What is proof and what is its role in mathematics?
What difficulties do students have with proofs?
How can the concept of proof be taught effectively?
References
Proof is a notoriously difficult mathematical concept for students. Empirical studies have shown that many students emerge from prooforiented courses such as high school geometry [Senk, 1985], introduction to proof [Moore, 1994], real analysis [Bills and Tall, 1998], and abstract algebra [Weber, 2001] unable to construct anything beyond very trivial proofs. Furthermore, most university students do not know what constitutes a proof [Recio and Godino, 2001] and cannot determine whether a purported proof is valid [Selden and Selden, 2003].
Many mathematicians and mathematics teachers would consider the answers to this question straightforward. The traditional view is that ’a mathematical proof is a formal and logical line of reasoning that begins with a set of axioms and moves through logical steps to a conclusionâ? [Griffiths, 2000, p. 2]. And, the purpose of proving a theorem is to establish its mathematical certainty. ’A proof confirms truth for a mathematician the way experiment or observation does for the natural scientistâ? [Griffiths, 2000, p. 2]. Such views are commonly held by mathematics teachers and are passed along to our students. However, many mathematics educators and some mathematicians believe that proofs are much more than this.
Fields Medalist William Thurston [1994] argues that it is important to distinguish between formal proofs and proofs that mathematicians actually construct. In the latter case, many routine calculations and logical manipulations are suppressed. Such omissions are not due to carelessness; rather this is done because proofs would be impossibly long if every logical detail were included. Renz [1981] has estimated that if one proceeded to prove the Pythagorean theorem using only the axioms and rules of inference allowed in Euclid's Elements, the proof would be over 80 pages long!
Davis and Hersh [1981] argue that it is probably impossible to define precisely what type of argument will be accepted as a valid proof by the mathematical community. Of course, there are some aspects of proof that distinguish it from other types of arguments. For example, proofs about a concept must use the concept's definition and must proceed deductively, as opposed to examining prototypical cases or giving an intuitive argument. And if a result is incorporated in a proof, that result must be accepted by the mathematical community [Tall, 1989]. Beyond this, some mathematics educators argue that whether or not an argument is accepted as a proof depends not only on its logical structure, but also on how convincing the argument is [Hanna , 1991].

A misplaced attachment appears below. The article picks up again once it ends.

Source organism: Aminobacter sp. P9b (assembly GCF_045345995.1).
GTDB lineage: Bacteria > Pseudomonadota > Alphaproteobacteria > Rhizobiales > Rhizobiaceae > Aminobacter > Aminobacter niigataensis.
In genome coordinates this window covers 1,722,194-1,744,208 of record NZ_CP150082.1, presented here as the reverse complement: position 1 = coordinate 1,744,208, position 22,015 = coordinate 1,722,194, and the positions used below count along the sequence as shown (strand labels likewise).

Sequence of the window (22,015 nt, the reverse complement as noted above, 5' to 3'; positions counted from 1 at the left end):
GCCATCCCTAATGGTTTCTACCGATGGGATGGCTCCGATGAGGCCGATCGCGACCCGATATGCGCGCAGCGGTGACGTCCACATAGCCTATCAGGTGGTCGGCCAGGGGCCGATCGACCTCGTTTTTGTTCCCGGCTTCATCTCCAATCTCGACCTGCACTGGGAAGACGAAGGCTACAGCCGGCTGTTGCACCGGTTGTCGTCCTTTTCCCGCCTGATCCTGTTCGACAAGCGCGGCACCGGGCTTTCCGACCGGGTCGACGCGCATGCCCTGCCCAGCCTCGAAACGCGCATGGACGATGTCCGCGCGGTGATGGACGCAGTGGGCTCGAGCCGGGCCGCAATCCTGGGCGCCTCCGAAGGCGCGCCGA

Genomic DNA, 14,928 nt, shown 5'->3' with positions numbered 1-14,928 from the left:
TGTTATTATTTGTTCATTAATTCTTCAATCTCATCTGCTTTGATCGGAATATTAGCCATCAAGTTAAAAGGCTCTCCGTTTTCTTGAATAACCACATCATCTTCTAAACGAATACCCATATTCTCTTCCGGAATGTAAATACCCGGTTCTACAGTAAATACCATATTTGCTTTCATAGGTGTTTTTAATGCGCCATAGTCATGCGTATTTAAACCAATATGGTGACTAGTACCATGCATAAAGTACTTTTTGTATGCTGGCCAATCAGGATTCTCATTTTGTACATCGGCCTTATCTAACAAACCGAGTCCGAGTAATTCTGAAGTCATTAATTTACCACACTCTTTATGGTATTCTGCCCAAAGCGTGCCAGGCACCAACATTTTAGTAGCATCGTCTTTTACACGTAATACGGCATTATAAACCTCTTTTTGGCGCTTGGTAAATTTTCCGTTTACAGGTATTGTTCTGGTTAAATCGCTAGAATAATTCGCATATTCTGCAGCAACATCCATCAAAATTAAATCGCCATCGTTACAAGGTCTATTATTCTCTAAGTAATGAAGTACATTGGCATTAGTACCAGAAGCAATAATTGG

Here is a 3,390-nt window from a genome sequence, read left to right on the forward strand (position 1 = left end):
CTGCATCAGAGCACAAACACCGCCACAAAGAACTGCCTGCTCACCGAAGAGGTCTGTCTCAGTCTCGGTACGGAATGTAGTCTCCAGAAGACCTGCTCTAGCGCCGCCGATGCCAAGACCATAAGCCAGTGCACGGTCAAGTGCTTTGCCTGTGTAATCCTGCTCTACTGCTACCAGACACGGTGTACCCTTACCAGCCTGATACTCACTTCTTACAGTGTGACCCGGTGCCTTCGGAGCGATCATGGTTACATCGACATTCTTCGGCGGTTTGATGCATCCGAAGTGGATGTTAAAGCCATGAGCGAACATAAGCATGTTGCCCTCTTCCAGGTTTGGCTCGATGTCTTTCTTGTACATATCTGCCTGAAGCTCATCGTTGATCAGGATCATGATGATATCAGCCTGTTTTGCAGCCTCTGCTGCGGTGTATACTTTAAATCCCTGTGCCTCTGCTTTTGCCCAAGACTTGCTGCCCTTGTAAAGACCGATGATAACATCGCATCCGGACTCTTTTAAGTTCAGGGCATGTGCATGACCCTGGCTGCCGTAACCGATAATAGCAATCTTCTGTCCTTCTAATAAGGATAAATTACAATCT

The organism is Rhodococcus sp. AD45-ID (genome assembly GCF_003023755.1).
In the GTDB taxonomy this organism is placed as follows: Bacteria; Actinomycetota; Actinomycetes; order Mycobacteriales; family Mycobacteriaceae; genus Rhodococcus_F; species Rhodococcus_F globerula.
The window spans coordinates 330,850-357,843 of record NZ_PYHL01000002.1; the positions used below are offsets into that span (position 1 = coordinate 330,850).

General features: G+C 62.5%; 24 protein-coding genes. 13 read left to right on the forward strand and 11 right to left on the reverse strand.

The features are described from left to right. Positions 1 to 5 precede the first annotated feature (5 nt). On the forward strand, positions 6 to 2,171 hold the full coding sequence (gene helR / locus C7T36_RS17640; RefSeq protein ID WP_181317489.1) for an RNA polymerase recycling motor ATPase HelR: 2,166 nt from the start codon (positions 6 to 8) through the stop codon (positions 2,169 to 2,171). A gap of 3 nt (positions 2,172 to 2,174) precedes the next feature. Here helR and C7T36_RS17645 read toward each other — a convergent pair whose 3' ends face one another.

At different places in the mathematics education literature, a proof has been defined as an argument that convinces an enemy [Mason, Burton, and Stacey, 1982], an argument that convinces a mathematician who knows the subject [Davis and Hersh , 1981], or an argument that suffices to convince a reasonable skeptic [Volmink, 1990]. Others, who focus on the social and contextual nature of proof, offer the following relativist descriptions: ’We call proof an explanation accepted by a given community at a given timeâ? [Balacheff, 1987, translated from French]. ’An argument becomes a proof after the social act of accepting it as a proof â? [Manin, 1977]. Many mathematics educators believe that focusing exclusively on the logical nature of proof can be harmful to students' development. Such a narrow view leads students to focus on logical manipulations rather than on forming and understanding convincing explanations for why a statement is true [Alibert and Thomas, 1991].
Mathematics educators and mathematicians believe that establishing the veracity of a statement is only one of many reasons for constructing or presenting a proof. Besides convincing, mathematics educators have proposed a number of alternative purposes of proof. For example,

Explanation. By examining a proof, a reader can understand why a certain statement is true. Many mathematics educators argue that explanation should be the primary purpose of proof in the mathematics classroom [e.g., Hanna, 1990; Hersh, 1993].

Systemization. One can use proofs to organize previously disparate results into a unified whole. By organizing a system deductively, one can also uncover arguments that may be fallacious, circular, or incomplete [de Villiers, 1990].

Communication. The language of proof can be used to communicate and debate ideas with other students and mathematicians [e.g., de Villiers, 1990; Knuth, 2002].

Discovery of new results. By exploring the logical consequences of definitions and an axiomatic system, new models or theories can be developed [de Villiers, 1990].

Justification of a definition. One can show that a definition is adequate to capture the intuitive essence of a concept by proving that all of the concept's essential properties can be derived from the proposed definition [Weber, 2002a].

Developing intuition. By examining the logical entailments of a concept's definition, one can sometimes develop a conceptual and intuitive understanding of the concept that one is studying [Pinto and Tall, 1999].

Providing autonomy. Teaching students how to prove can allow them to independently construct and validate new mathematical knowledge [Yackel and Cobb, 1996].
Students who believe that proofs are used solely to establish the certainty of mathematical statements find proofs of seemingly obvious results (e.g., 1+1 = 2 using the Peano postulates) to be pedantic [Harel, 1998; Weber, 2002a]. On the other hand, an awareness of the varied uses of proof may improve students' appreciation for the role of proof in mathematics.
Consider the following ’proof â? that a student recently produced in the introductory proof course that I am currently teaching:
Show that for every odd integer n, n^{2}  1 is divisible by 8.
1^{2}  1 = 0 which is divisible by 8. 3^{2}  1 = 8 which is divisible by 8. 5^{2}  1 = 24 which is divisible by 8. And so on. Therefore if n is odd, n^{2}  1 is divisible by 8.